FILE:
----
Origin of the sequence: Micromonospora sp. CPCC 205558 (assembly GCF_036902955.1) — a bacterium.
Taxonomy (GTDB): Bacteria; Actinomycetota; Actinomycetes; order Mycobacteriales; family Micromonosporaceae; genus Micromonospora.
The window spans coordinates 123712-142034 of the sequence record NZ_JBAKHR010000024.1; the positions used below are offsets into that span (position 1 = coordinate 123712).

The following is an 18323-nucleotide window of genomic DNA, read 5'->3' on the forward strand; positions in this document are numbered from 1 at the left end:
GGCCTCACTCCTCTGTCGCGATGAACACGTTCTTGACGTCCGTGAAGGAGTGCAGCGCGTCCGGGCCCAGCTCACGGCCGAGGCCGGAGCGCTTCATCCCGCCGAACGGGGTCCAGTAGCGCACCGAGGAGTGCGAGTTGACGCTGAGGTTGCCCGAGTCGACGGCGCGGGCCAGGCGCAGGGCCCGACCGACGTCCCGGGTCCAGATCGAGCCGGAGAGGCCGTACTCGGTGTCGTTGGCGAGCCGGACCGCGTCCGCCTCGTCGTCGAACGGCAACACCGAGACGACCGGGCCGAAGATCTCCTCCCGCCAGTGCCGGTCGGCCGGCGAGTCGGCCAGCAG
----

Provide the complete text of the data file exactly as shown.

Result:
Origin of the sequence: Micromonospora sp. CPCC 205558 (assembly GCF_036902955.1) — a bacterium.
Taxonomy (GTDB): Bacteria; Actinomycetota; Actinomycetes; order Mycobacteriales; family Micromonosporaceae; genus Micromonospora.
The window spans coordinates 123712-142034 of the sequence record NZ_JBAKHR010000024.1; the positions used below are offsets into that span (position 1 = coordinate 123712).

The following is an 18323-nucleotide window of genomic DNA, read 5'->3' on the forward strand; positions in this document are numbered from 1 at the left end:
GGCCTCACTCCTCTGTCGCGATGAACACGTTCTTGACGTCCGTGAAGGAGTGCAGCGCGTCCGGGCCCAGCTCACGGCCGAGGCCGGAGCGCTTCATCCCGCCGAACGGGGTCCAGTAGCGCACCGAGGAGTGCGAGTTGACGCTGAGGTTGCCCGAGTCGACGGCGCGGGCCAGGCGCAGGGCCCGACCGACGTCCCGGGTCCAGATCGAGCCGGAGAGGCCGTACTCGGTGTCGTTGGCGAGCCGGACCGCGTCCGCCTCGTCGTCGAACGGCAACACCGAGACGACCGGGCCGAAGATCTCCTCCCGCCAGTGCCGGTCGGCCGGCGAGTCGGCCAGCAG